Blizzard appeals boating suspension

Last modified: 12/22/2010 12:00:00 AM
Now serving her sentence for negligent homicide from home, Erica Blizzard appeared in court yesterday to appeal a three-year suspension of her boating privileges.

Blizzard, 37, was convicted in March of negligent homicide in a 2008 boat crash on Lake Winnipesaukee that killed her best friend.

Afterward, a hearing examiner with the state Department of Safety suspended her boating privileges for three years.

For the negligent homicide conviction, Blizzard was sentenced to a year in Belknap County jail but was eligible for work release after 30 days and for electronic monitoring after six months. At the beginning of this month, she was released from jail and is now monitored with an electronic bracelet, her attorney, Jim Moir, said yesterday. With good behavior, she could have the bracelet off by Feb. 1, he said.

Yesterday, Moir argued before Belknap County Superior Court Judge James O'Neill that the Department of Safety did not have the authority to suspend Blizzard's boating privileges.

He argued that the state law granting power to state agencies to revoke licenses does not apply to boating privileges, which he said are different than licenses.

"The operative word here is 'license,' " Moir said. "As there's no such thing as a boating license here, the director of the Department of Safety has no jurisdiction to act."

Moir compared the situation to the Department of Safety taking away a person's privileges to walk, swim or ride a bicycle.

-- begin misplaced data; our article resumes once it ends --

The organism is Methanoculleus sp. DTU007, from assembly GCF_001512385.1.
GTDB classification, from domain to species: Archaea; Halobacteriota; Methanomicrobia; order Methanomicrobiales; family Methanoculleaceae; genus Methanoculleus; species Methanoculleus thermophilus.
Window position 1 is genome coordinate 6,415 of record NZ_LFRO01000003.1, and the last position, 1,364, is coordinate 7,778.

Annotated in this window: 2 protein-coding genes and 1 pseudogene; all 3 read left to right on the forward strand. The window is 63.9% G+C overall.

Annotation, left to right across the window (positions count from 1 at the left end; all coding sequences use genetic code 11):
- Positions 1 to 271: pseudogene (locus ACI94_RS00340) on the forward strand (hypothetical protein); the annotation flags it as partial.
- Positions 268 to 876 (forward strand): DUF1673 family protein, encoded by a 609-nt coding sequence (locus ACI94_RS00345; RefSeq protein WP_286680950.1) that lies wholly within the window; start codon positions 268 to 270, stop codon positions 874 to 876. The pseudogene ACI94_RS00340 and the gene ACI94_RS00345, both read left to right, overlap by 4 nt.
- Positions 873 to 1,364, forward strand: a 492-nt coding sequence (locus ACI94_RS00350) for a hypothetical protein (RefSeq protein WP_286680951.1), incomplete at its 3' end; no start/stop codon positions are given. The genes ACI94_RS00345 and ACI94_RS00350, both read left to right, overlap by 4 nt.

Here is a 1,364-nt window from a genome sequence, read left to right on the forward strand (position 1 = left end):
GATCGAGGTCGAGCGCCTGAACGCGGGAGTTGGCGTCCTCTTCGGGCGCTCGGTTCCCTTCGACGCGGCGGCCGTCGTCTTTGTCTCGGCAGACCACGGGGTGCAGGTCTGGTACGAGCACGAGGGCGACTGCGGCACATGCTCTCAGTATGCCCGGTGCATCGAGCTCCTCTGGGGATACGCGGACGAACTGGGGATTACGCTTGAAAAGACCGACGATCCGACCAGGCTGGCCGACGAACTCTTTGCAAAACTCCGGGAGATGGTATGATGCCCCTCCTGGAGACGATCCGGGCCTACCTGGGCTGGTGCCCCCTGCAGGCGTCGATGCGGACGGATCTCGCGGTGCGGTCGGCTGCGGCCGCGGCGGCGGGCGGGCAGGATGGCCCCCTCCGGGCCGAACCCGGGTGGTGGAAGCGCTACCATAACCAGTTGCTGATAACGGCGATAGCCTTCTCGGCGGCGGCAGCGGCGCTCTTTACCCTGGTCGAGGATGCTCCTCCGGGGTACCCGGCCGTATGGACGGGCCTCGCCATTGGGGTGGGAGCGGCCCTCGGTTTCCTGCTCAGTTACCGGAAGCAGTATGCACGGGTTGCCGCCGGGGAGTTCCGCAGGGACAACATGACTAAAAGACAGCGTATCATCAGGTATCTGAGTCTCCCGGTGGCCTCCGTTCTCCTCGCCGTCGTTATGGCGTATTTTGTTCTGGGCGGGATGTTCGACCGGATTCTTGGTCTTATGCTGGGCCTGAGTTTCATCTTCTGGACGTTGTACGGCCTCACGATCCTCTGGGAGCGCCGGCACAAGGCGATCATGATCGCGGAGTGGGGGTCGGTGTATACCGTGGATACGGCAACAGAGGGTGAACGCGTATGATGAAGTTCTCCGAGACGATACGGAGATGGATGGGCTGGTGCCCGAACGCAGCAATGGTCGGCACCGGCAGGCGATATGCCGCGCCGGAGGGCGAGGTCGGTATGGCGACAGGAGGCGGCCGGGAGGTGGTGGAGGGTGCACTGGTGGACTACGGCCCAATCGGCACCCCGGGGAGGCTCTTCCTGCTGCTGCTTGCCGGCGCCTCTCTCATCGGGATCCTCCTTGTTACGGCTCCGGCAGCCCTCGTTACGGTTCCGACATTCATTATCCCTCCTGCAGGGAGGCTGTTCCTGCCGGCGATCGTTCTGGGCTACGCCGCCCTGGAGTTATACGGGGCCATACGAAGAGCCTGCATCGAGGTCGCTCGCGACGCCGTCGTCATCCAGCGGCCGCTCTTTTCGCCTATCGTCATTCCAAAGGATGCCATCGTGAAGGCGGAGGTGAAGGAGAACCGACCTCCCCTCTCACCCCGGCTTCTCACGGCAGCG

Chris Casko, the attorney for the Department of Safety, argued a boater's operating privilege, which is dependent on obtaining a boater education certificate, is "essentially the same as a driver's license."

"It is a distinction without a difference," Casko said. "I don't think you need to issue a specific piece of paper or a piece of plastic to be able to regulate a particular area in the purview of administrative law."

Moir also argued that Blizzard was not properly noticed of the Department of Safety hearing that resulted in her suspension.

While the notice of hearing cited a state law granting authority to revoke a boater's registration, it did not specify which part of the law Blizzard violated.

"What this commissioner is saying is, 'All right, Mrs. Blizzard, here's your notice . . . but we're not going to tell you what you specifically did,' " Moir said.

Casko argued that the notice broadly but accurately cited the statute under which Blizzard would be disciplined, and coupled with a description of the crash also provided in the notice, it was clear why the hearing was taking place.

"You have to read the notice as a whole," he said. "And taking that notice as a whole, the petitioner was put on notice as to what this hearing was to deal with."

Moir also argued that the three-year suspension Blizzard received was not based on any statutory guidelines and leaves "unfettered discretion" allowing the Department of Safety to revoke a person's boating privileges for however long the agency sees fit.

"They could say . . . 'If you violate the decibel limits on the lake - life. Speeding on the lake? Life,' " Moir said, later adding, "The entire scheme is defective."

Casko argued the hearing examiner acted reasonably in setting Blizzard's suspension at three years.

He acknowledged that "we don't have a strict suspension length."

"I think to say the suspension was for life would be clearly unreasonable," he said. "But based on the incident that was alleged and the facts that were agreed on, a three-year timeframe would be reasonable."

O'Neill did not rule on Blizzard's appeal yesterday after listening to both sides' oral arguments. A timeframe for a decision has not been set, Moir said.

Blizzard is also scheduled for trial at 9 a.m. Jan. 24 in Laconia District Court on a citation for negligent driving she received on Interstate 93 the day after her negligent homicide conviction.




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